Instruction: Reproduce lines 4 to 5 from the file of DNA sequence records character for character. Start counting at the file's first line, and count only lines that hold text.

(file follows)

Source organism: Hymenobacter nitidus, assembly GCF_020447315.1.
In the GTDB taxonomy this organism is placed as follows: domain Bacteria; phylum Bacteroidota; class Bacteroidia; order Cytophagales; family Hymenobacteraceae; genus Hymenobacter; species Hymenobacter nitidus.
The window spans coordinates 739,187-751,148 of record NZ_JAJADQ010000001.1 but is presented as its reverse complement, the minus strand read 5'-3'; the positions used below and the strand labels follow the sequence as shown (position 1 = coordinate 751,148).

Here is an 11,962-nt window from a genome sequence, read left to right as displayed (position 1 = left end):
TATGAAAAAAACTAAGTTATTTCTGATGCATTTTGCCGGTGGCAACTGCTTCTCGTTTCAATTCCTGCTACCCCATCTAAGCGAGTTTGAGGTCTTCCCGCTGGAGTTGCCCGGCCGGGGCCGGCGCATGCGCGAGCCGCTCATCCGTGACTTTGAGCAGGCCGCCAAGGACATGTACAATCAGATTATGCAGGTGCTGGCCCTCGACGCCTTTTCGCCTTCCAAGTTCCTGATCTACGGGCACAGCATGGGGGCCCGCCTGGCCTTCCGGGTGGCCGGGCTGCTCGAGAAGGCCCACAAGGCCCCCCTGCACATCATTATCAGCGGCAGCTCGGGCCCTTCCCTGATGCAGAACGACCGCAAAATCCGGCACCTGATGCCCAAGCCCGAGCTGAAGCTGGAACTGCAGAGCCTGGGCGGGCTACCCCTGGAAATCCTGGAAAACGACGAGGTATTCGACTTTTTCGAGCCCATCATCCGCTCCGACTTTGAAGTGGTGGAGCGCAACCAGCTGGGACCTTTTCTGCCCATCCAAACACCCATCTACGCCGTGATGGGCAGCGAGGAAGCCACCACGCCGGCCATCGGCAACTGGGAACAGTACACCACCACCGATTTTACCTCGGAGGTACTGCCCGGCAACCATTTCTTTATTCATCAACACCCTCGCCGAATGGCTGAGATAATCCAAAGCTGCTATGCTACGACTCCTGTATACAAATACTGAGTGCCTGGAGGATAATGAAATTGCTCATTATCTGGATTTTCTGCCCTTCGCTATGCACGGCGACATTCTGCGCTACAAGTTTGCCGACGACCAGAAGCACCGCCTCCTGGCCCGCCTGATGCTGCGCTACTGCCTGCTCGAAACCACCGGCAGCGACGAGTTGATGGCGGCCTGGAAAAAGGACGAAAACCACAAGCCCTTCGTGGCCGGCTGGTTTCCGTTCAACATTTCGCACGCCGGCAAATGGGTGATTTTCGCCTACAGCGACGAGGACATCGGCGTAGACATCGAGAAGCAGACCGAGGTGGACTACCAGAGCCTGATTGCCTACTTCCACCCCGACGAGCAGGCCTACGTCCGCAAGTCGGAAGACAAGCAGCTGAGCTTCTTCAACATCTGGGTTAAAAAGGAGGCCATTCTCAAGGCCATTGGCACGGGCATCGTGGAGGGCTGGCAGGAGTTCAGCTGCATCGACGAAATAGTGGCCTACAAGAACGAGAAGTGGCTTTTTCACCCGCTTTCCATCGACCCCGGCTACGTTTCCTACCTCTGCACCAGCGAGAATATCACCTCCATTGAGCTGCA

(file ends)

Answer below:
Here is an 11,962-nt window from a genome sequence, read left to right as displayed (position 1 = left end):
TATGAAAAAAACTAAGTTATTTCTGATGCATTTTGCCGGTGGCAACTGCTTCTCGTTTCAATTCCTGCTACCCCATCTAAGCGAGTTTGAGGTCTTCCCGCTGGAGTTGCCCGGCCGGGGCCGGCGCATGCGCGAGCCGCTCATCCGTGACTTTGAGCAGGCCGCCAAGGACATGTACAATCAGATTATGCAGGTGCTGGCCCTCGACGCCTTTTCGCCTTCCAAGTTCCTGATCTACGGGCACAGCATGGGGGCCCGCCTGGCCTTCCGGGTGGCCGGGCTGCTCGAGAAGGCCCACAAGGCCCCCCTGCACATCATTATCAGCGGCAGCTCGGGCCCTTCCCTGATGCAGAACGACCGCAAAATCCGGCACCTGATGCCCAAGCCCGAGCTGAAGCTGGAACTGCAGAGCCTGGGCGGGCTACCCCTGGAAATCCTGGAAAACGACGAGGTATTCGACTTTTTCGAGCCCATCATCCGCTCCGACTTTGAAGTGGTGGAGCGCAACCAGCTGGGACCTTTTCTGCCCATCCAAACACCCATCTACGCCGTGATGGGCAGCGAGGAAGCCACCACGCCGGCCATCGGCAACTGGGAACAGTACACCACCACCGATTTTACCTCGGAGGTACTGCCCGGCAACCATTTCTTTATTCATCAACACCCTCGCCGAATGGCTGAGATAATCCAAAGCTGCTATGCTACGACTCCTGTATACAAATACTGAGTGCCTGGAGGATAATGAAATTGCTCATTATCTGGATTTTCTGCCCTTCGCTATGCACGGCGACATTCTGCGCTACAAGTTTGCCGACGACCAGAAGCACCGCCTCCTGGCCCGCCTGATGCTGCGCTACTGCCTGCTCGAAACCACCGGCAGCGACGAGTTGATGGCGGCCTGGAAAAAGGACGAAAACCACAAGCCCTTCGTGGCCGGCTGGTTTCCGTTCAACATTTCGCACGCCGGCAAATGGGTGATTTTCGCCTACAGCGACGAGGACATCGGCGTAGACATCGAGAAGCAGACCGAGGTGGACTACCAGAGCCTGATTGCCTACTTCCACCCCGACGAGCAGGCCTACGTCCGCAAGTCGGAAGACAAGCAGCTGAGCTTCTTCAACATCTGGGTTAAAAAGGAGGCCATTCTCAAGGCCATTGGCACGGGCATCGTGGAGGGCTGGCAGGAGTTCAGCTGCATCGACGAAATAGTGGCCTACAAGAACGAGAAGTGGCTTTTTCACCCGCTTTCCATCGACCCCGGCTACGTTTCCTACCTCTGCACCAGCGAGAATATCACCTCCATTGAGCTGCA